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Sex and the US Military: from Cold War to “War on Terror” (HI2C6-15)

Module Convenor: Professor Susan Carruthers

Please note that this is a new module, offered for the first time in the academic year 2019-20. This module website is still under construction, and further content will be added over the summer.

Since World War II, the military has loomed large in the United States: significant not only for its war-waging functions and budgetary claims but as a parallel welfare state. The site of intense political contestation, the US armed forces have also formed a battleground in battles over sex, sexual violence, and sexuality: the focus of this 15 CAT module. Organised into three parts, this 15 CATS second-year option module will explore different facets of sex - as a problem and resource - for the US military over the decades since World War II.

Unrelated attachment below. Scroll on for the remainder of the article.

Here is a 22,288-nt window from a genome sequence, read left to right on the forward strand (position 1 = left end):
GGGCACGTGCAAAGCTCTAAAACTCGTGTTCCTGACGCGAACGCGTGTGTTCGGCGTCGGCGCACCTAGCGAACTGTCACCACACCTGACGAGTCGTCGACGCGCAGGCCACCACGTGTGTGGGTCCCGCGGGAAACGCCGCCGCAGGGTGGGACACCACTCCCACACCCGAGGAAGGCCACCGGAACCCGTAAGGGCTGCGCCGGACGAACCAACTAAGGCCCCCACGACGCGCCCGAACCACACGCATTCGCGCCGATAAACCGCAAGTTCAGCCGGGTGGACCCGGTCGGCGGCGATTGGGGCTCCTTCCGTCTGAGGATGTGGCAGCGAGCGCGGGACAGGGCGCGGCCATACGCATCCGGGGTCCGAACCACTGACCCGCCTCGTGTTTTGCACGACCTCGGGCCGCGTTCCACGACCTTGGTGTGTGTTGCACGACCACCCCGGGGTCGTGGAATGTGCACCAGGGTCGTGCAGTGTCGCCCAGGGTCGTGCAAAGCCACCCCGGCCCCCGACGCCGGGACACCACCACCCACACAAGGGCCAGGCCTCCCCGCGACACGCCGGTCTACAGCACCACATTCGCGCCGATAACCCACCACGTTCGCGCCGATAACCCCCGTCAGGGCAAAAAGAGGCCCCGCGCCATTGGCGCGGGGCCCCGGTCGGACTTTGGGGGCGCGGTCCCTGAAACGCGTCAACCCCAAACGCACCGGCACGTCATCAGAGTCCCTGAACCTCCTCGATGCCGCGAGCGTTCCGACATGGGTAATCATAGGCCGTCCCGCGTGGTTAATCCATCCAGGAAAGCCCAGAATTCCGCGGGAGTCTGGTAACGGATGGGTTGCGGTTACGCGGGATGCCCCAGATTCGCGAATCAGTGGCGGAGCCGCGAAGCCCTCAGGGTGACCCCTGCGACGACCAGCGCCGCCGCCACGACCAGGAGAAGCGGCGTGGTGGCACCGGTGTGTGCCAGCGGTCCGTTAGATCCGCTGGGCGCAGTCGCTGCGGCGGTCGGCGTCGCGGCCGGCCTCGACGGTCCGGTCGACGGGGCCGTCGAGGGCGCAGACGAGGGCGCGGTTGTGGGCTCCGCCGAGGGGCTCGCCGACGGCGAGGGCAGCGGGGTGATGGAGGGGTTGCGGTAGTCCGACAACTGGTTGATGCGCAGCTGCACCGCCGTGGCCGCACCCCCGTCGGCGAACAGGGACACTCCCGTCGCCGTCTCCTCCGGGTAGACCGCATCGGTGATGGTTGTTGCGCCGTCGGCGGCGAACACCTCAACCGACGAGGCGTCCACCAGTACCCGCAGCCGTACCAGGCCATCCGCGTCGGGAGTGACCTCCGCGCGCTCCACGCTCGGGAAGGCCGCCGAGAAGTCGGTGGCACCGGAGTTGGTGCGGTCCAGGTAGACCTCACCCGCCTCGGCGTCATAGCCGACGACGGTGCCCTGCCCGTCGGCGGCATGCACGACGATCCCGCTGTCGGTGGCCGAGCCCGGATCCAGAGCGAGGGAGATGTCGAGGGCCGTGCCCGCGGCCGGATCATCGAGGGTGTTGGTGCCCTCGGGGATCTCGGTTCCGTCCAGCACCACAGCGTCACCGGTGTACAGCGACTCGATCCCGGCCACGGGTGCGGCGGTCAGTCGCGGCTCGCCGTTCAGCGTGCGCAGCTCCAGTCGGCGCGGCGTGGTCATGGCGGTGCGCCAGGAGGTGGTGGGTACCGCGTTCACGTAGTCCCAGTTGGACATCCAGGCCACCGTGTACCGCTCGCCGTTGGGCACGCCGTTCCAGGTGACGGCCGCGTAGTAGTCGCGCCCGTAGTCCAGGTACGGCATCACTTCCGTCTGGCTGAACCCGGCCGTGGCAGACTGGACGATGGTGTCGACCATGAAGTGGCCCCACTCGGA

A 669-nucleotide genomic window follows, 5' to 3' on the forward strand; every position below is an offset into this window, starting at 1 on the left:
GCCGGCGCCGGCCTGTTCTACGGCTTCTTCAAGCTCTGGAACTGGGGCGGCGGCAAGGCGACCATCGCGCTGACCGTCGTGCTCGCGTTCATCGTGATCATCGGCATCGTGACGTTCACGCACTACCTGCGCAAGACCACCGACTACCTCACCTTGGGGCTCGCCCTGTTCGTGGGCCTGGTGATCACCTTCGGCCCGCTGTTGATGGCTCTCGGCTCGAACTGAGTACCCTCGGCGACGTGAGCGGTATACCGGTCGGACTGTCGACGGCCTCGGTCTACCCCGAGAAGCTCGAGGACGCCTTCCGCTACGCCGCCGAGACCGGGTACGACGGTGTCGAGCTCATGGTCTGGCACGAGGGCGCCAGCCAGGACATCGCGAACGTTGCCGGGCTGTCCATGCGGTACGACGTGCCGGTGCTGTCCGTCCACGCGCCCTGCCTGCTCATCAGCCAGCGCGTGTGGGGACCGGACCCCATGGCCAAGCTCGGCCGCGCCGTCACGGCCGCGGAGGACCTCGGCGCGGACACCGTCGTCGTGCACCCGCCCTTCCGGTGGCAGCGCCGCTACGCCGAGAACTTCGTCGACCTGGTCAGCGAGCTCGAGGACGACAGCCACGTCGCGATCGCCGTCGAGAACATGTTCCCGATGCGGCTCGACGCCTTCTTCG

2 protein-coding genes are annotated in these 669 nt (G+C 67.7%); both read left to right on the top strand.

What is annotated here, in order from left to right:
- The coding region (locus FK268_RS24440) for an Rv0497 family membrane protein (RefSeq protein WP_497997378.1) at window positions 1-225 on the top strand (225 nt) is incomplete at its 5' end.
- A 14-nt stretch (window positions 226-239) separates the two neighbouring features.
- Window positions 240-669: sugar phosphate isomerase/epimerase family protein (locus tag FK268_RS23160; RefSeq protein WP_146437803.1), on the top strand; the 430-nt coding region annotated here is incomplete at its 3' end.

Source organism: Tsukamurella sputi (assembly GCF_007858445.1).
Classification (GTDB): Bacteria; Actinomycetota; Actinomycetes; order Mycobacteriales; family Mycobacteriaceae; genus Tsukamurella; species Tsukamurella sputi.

Students will first consider the ways in which (heterosexual) sex has been construed, implicitly or more explicitly, as a "reward" for men's military service, and the consequences of this sexual prerogative for militarized communities in the United States as well as overseas. The second section of the module assesses how women have been recruited into and deployed by the US military since 1945, examining debates over women's inclusion in combat roles and how gender has been "weaponised" in the recent wars in Iraq and Afghanistan. The module concludes by analysing questions of sexual violence, homosexuality and transexuality in the military, allowing students to historicise present-day struggles over who is permitted to serve - in which capacities, and under what terms - in various branches of the US military.